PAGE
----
Cady’s Alley quickly became our favorite choice when looking for the ideal location to house a D.C.-based showroom. Lanier, a native of Vienna, retained as much as possible from the century-old brick walls and structures in his restoration, imbuing the neighborhood with an Old World graciousness that seems fitting to the nation’s capital. The going hasn’t necessarily been easy, however. When Lanier brought his first property here in 1998, the waterfront district had fallen into disrepair, its commercial viability undermined by the rise of rail and auto transportation. He had trouble finding even one retailer willing to venture to the other side of the tracks.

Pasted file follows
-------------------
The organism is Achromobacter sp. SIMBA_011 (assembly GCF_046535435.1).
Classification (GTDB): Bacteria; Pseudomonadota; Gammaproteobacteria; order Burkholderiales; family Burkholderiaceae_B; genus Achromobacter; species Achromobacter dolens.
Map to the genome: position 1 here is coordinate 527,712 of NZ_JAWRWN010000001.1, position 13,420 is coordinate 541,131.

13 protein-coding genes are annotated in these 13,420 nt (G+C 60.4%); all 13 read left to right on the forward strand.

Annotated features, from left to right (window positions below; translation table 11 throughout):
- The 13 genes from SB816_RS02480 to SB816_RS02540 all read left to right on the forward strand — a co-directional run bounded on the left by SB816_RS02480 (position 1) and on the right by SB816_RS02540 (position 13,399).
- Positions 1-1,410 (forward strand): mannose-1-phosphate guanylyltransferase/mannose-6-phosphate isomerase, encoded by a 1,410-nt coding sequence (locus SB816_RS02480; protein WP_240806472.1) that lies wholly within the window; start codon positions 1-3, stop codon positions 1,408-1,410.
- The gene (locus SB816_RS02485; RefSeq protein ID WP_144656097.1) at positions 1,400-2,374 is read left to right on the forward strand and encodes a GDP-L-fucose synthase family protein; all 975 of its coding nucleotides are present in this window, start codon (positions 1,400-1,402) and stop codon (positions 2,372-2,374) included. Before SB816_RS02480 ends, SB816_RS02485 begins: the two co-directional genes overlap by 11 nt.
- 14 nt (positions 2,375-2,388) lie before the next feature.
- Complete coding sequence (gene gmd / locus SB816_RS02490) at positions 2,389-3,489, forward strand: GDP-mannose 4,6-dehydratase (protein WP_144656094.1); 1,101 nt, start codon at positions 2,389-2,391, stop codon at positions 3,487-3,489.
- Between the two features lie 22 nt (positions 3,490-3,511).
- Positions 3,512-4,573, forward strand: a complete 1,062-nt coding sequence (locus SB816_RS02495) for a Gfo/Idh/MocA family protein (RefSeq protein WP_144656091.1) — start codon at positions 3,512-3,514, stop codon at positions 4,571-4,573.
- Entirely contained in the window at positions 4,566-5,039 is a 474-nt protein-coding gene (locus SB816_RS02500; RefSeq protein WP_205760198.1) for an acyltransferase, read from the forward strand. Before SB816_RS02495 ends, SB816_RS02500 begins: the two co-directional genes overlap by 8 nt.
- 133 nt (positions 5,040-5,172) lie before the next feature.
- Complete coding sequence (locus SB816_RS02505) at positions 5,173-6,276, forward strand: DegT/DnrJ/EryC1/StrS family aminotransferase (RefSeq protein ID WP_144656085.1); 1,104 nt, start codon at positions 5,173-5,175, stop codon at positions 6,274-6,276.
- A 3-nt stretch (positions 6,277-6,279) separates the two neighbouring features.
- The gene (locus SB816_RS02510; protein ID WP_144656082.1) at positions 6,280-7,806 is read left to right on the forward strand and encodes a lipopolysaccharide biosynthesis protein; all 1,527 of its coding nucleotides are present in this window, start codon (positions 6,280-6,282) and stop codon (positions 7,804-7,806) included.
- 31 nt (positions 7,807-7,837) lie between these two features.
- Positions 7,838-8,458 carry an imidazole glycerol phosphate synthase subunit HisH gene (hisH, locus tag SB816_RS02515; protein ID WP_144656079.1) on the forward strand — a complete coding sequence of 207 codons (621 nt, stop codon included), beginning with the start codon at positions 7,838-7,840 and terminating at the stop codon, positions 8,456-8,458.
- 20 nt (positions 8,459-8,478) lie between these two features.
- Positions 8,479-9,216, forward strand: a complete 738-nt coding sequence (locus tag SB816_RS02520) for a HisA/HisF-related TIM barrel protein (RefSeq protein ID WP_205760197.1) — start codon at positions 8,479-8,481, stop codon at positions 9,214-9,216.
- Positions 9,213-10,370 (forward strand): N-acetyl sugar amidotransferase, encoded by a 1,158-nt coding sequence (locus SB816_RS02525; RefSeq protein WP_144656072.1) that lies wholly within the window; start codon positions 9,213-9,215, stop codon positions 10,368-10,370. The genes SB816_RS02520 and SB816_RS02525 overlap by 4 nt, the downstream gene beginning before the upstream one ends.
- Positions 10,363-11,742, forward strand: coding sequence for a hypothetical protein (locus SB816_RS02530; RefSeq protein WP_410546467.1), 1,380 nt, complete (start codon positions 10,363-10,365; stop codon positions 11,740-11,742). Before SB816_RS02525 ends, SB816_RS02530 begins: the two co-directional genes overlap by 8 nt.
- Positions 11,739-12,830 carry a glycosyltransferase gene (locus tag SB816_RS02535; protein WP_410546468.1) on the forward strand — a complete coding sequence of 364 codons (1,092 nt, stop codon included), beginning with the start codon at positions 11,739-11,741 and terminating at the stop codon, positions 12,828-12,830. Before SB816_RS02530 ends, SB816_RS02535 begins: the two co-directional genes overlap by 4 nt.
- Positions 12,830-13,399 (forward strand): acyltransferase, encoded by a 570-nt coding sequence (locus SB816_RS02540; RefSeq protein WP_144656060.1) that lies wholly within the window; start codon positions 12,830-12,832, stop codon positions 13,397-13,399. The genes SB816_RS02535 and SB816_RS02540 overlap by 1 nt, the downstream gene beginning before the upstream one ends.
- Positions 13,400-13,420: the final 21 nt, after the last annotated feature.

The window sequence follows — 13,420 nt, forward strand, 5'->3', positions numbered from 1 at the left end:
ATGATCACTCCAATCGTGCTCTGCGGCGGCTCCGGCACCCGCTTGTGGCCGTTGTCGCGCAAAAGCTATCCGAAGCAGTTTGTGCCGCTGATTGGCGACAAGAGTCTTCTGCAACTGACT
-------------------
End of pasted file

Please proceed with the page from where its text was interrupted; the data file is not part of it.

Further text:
Today, strolling along the Alley that has maintained at least 70% of its original exterior walls, one can feel the history of Cady’s Alley, undiluted by contemporary retail development. The perfect marriage of architectural preservation and commerce proves the fallacy of cookie-cutter design.
San Francisco, California
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The Thos. Moser workshop is a playground to the makers who call it home. Every piece of our furniture starts its journey in this 80,000 square foot facility in Auburn, Maine. Join us for a peek inside.Read More